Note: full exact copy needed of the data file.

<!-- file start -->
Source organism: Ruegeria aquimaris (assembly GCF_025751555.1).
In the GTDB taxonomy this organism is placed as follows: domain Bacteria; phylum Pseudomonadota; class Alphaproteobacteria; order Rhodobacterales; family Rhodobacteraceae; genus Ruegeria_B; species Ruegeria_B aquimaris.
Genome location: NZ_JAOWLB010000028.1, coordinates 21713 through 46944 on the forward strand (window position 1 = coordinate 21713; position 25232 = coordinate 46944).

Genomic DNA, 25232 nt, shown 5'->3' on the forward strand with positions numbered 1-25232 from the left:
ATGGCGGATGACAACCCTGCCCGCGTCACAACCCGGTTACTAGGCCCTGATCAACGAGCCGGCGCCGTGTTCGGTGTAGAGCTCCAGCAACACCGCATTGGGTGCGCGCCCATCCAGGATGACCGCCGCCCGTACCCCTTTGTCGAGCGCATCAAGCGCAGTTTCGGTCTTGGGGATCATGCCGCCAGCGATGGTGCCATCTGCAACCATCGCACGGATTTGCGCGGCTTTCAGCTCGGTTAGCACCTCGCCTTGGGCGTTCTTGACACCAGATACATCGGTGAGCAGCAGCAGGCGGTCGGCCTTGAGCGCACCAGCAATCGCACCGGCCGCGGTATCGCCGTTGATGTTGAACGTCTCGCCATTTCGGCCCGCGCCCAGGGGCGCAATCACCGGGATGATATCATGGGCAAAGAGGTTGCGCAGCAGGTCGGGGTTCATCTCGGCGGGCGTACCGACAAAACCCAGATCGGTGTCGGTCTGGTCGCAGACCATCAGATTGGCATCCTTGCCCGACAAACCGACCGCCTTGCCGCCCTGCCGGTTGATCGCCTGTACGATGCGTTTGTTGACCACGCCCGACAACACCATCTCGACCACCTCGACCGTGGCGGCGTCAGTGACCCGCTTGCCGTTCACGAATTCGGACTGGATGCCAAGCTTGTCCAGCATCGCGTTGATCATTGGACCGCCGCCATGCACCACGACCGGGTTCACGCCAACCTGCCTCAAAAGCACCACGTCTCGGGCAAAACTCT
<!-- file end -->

Source organism: Ruegeria aquimaris (assembly GCF_025751555.1).
In the GTDB taxonomy this organism is placed as follows: domain Bacteria; phylum Pseudomonadota; class Alphaproteobacteria; order Rhodobacterales; family Rhodobacteraceae; genus Ruegeria_B; species Ruegeria_B aquimaris.
Genome location: NZ_JAOWLB010000028.1, coordinates 21713 through 46944 on the forward strand (window position 1 = coordinate 21713; position 25232 = coordinate 46944).

Genomic DNA, 25232 nt, shown 5'->3' on the forward strand with positions numbered 1-25232 from the left:
ATGGCGGATGACAACCCTGCCCGCGTCACAACCCGGTTACTAGGCCCTGATCAACGAGCCGGCGCCGTGTTCGGTGTAGAGCTCCAGCAACACCGCATTGGGTGCGCGCCCATCCAGGATGACCGCCGCCCGTACCCCTTTGTCGAGCGCATCAAGCGCAGTTTCGGTCTTGGGGATCATGCCGCCAGCGATGGTGCCATCTGCAACCATCGCACGGATTTGCGCGGCTTTCAGCTCGGTTAGCACCTCGCCTTGGGCGTTCTTGACACCAGATACATCGGTGAGCAGCAGCAGGCGGTCGGCCTTGAGCGCACCAGCAATCGCACCGGCCGCGGTATCGCCGTTGATGTTGAACGTCTCGCCATTTCGGCCCGCGCCCAGGGGCGCAATCACCGGGATGATATCATGGGCAAAGAGGTTGCGCAGCAGGTCGGGGTTCATCTCGGCGGGCGTACCGACAAAACCCAGATCGGTGTCGGTCTGGTCGCAGACCATCAGATTGGCATCCTTGCCCGACAAACCGACCGCCTTGCCGCCCTGCCGGTTGATCGCCTGTACGATGCGTTTGTTGACCACGCCCGACAACACCATCTCGACCACCTCGACCGTGGCGGCGTCAGTGACCCGCTTGCCGTTCACGAATTCGGACTGGATGCCAAGCTTGTCCAGCATCGCGTTGATCATTGGACCGCCGCCATGCACCACGACCGGGTTCACGCCAACCTGCCTCAAAAGCACCACGTCTCGGGCAAAACTCT